According to Miller, (2010), the fact that online shopping does not limit the customer as to when and where  to buy presents them (customers) with such a convenient  that can not be accorded in the traditional shopping setting. In other words, they can make purchases anytime anywhere they like. This is largely implied by the consideration that they can browse the internet twenty four hours a day, and seven days a week (24/7) either from home or the office. They can purchase online for as long as they are connected to the internet. A significant benefit derived from this type of shopping is that time-starved customers are saved the ‘headache’ of having to physically move from store to store looking for products. Perhaps it simultaneously offers them a way to purchase according to their needs, even as they save money and time. This can be further emphasized since shopping online would mean no transport costs are incurred (Khan, & Rizvi, 2012). In opposition to traditional shopping, one does not have to wait in the line for their turn to be served. The pressure that one may usually experience as they deal with the sales personnel is conveniently eliminated in web shopping. In light of this, one is persuaded to agree that online shopping is indeed better than the traditional offline shopping. Miller puts forth that much of the convenience that is enjoyed in the online shopping platform is owed to technological advancement. Indeed, strides in development of technology have played a key role in the innovation and improvements in web-based shopping (Tong, Ineson, & Green, 2013).  In the last two decades, it has come to the realization of many firms that new technology has to be embraced if much has to be achieved in online marketing. For that reason, many have adopted advanced techniques in virtual reality and 3D graphics so as to enhance product presentation as to be viewed by prospective customers. Indeed, those that have done this have gained competitive advantage that has granted them an edge above their competitors (Lai, & Zhaocheng, 2012). Information technology advancements have made it simpler for marketers to offer customers comprehensive information regarding services and products. This is crucial in the customers’ decision making processes.

 It is true that more than one quarter of web users have had online shopping experience at some point. Various surveys have inferred that the number online shoppers who are willing to make payments online has gone up significantly. However, there is still a large portion that is not willing to pay online due to security concerns (L-Qasa, MD Isa, Norezam S, & Faaeq, 2013). This implies that the online payment security is still a major concern that deserves keen attention by online marketers.  It is one of the issues influencing online customer shopping behavior/purchase decisions. As expected, it has become one o f the areas with the highest budget allocations by retailers in internet service development. The technology required for optimality is so complex that more often than not the retailers have to seek the help of professional security providers to set up their e-business websites to suit customer needs (Mohammed, 2013).  They have to acquire reliable verification certificates to gain the confidence and trust of customers; that indeed it is safe to make payments online. Another aspect that ensures greater success in this regard is the development s of a virtual community. Kim, Hong, & Rho, (2013) argued in a report that online shopping is highly boosted by the inter-personal interactions that occur between service providers and customers. Through various features, customers have the opportunity to explore almost everything they want to know about the services and products being offered. Since parties in the various business interactions do not meet directly, it goes without saying that the online shopping is a convenient interface for customer interaction that not only makes them happy but also offers an intriguing shopping experience.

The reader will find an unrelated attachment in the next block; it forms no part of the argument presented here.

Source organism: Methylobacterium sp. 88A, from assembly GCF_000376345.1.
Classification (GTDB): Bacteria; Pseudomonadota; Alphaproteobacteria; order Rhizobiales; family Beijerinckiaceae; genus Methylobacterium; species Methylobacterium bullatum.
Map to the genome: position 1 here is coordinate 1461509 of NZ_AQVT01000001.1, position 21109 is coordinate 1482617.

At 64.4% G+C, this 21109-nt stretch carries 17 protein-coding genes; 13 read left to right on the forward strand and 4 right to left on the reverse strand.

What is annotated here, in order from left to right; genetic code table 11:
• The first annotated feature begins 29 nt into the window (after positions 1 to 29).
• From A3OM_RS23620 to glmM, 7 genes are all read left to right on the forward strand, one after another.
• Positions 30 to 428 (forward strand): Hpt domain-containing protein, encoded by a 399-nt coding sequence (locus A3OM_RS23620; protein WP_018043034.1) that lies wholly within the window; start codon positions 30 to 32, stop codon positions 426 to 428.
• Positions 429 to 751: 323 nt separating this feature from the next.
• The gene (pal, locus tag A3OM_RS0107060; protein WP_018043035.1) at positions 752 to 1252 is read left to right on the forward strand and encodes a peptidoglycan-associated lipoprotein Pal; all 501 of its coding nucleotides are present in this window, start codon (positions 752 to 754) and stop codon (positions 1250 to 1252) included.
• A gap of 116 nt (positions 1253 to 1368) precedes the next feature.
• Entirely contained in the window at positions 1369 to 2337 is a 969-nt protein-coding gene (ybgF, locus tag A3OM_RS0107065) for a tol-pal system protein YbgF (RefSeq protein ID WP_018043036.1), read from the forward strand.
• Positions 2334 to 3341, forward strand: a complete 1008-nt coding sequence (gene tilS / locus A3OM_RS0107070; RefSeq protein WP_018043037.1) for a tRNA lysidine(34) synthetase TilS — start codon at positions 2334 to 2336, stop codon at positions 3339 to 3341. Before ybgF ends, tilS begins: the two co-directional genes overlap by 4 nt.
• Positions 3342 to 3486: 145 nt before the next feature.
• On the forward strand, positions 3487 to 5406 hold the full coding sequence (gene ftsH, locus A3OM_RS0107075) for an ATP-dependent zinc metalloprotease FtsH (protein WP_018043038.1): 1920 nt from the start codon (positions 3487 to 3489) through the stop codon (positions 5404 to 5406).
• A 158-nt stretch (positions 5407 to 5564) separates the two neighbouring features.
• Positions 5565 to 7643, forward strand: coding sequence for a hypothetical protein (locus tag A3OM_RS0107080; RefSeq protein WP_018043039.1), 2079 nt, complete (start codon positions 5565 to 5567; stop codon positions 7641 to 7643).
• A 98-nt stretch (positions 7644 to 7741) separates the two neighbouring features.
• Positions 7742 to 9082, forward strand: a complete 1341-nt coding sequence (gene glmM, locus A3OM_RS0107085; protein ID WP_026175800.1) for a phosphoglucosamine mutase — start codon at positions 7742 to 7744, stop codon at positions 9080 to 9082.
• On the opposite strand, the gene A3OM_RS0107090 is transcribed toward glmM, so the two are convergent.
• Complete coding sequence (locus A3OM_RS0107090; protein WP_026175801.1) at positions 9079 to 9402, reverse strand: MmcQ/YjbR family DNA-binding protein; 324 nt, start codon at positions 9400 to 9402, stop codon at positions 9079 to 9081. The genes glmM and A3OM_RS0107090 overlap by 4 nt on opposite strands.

Prior studies in the marketing management domain shed light on customers’ perception of risks, and as such helps understand the purchasing behavior o f consumers in the online arena. Tao, Yaobin, & Bin, (2009) pointed out two types of risks that stand out. They include: financial risks and product category risks. Product category risks are those that focus on the product or service itself as regards the customer’s belief and expectations concerning their functionality (Dwivedi, 2008). On the other hand, financial risks correspond to whether or not the web is a safe shopping avenue for customers. More specifically, they define the reliability of using the internet to conduct financial transactions. A precise explanation of the relationship between marketing strategy and consumer behavior is given by Donal (2007). He explains that marketing strategy is fundamentally about increasing and improving the frequency and probability of buyer behavior. In order to succeed in this regard, customer wants and needs must be understood to the letter.

Jabr and Zhiqiang, (2014) explains that human motives and needs are inextricably related and as such the relation existing between them is so close that it makes it almost impossible to differentiate between them. For instance, people may purchase heavy coats because they would protect them from harsh weather (Piacentini, & Cui, 2013). An underlying main need in this case would be to keep up to speed with the latest trend in fashion. It has been observed that instances of impulse buying go up when there are promotion of products through discounted sales (Hark, Rim, & Lee, 2013). In the same manner, when the online marketing campaign is aggressive, consumers tend to make more and more purchases. Through this platform, the advertising message is directly delivered to them, and they can act on it via a single click. A purchase can be made instantly as thus.